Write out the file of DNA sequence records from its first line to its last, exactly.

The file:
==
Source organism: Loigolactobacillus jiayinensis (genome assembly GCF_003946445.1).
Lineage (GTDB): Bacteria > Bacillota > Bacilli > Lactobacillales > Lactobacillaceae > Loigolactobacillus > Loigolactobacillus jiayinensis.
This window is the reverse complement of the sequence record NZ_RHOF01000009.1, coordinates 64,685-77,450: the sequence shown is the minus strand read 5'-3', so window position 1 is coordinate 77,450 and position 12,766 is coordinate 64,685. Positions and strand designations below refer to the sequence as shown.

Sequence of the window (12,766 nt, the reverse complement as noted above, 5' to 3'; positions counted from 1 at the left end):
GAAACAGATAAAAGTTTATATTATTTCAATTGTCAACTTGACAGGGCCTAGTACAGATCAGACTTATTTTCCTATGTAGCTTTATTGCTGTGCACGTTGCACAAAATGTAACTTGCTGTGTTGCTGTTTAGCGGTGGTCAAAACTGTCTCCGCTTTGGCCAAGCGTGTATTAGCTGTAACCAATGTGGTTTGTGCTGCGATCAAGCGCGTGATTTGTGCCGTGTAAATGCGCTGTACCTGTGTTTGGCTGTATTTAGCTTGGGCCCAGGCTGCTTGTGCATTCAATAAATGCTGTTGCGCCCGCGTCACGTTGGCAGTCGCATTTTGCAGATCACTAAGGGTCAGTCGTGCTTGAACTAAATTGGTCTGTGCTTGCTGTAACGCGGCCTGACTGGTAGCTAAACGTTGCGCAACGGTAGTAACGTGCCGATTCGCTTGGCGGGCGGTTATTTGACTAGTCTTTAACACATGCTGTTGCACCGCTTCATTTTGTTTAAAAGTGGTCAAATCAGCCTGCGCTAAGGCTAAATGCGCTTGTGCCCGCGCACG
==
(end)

Source organism: Loigolactobacillus jiayinensis (genome assembly GCF_003946445.1).
Lineage (GTDB): Bacteria > Bacillota > Bacilli > Lactobacillales > Lactobacillaceae > Loigolactobacillus > Loigolactobacillus jiayinensis.
This window is the reverse complement of the sequence record NZ_RHOF01000009.1, coordinates 64,685-77,450: the sequence shown is the minus strand read 5'-3', so window position 1 is coordinate 77,450 and position 12,766 is coordinate 64,685. Positions and strand designations below refer to the sequence as shown.

Sequence of the window (12,766 nt, the reverse complement as noted above, 5' to 3'; positions counted from 1 at the left end):
GAAACAGATAAAAGTTTATATTATTTCAATTGTCAACTTGACAGGGCCTAGTACAGATCAGACTTATTTTCCTATGTAGCTTTATTGCTGTGCACGTTGCACAAAATGTAACTTGCTGTGTTGCTGTTTAGCGGTGGTCAAAACTGTCTCCGCTTTGGCCAAGCGTGTATTAGCTGTAACCAATGTGGTTTGTGCTGCGATCAAGCGCGTGATTTGTGCCGTGTAAATGCGCTGTACCTGTGTTTGGCTGTATTTAGCTTGGGCCCAGGCTGCTTGTGCATTCAATAAATGCTGTTGCGCCCGCGTCACGTTGGCAGTCGCATTTTGCAGATCACTAAGGGTCAGTCGTGCTTGAACTAAATTGGTCTGTGCTTGCTGTAACGCGGCCTGACTGGTAGCTAAACGTTGCGCAACGGTAGTAACGTGCCGATTCGCTTGGCGGGCGGTTATTTGACTAGTCTTTAACACATGCTGTTGCACCGCTTCATTTTGTTTAAAAGTGGTCAAATCAGCCTGCGCTAAGGCTAAATGCGCTTGTGCCCGCGCACG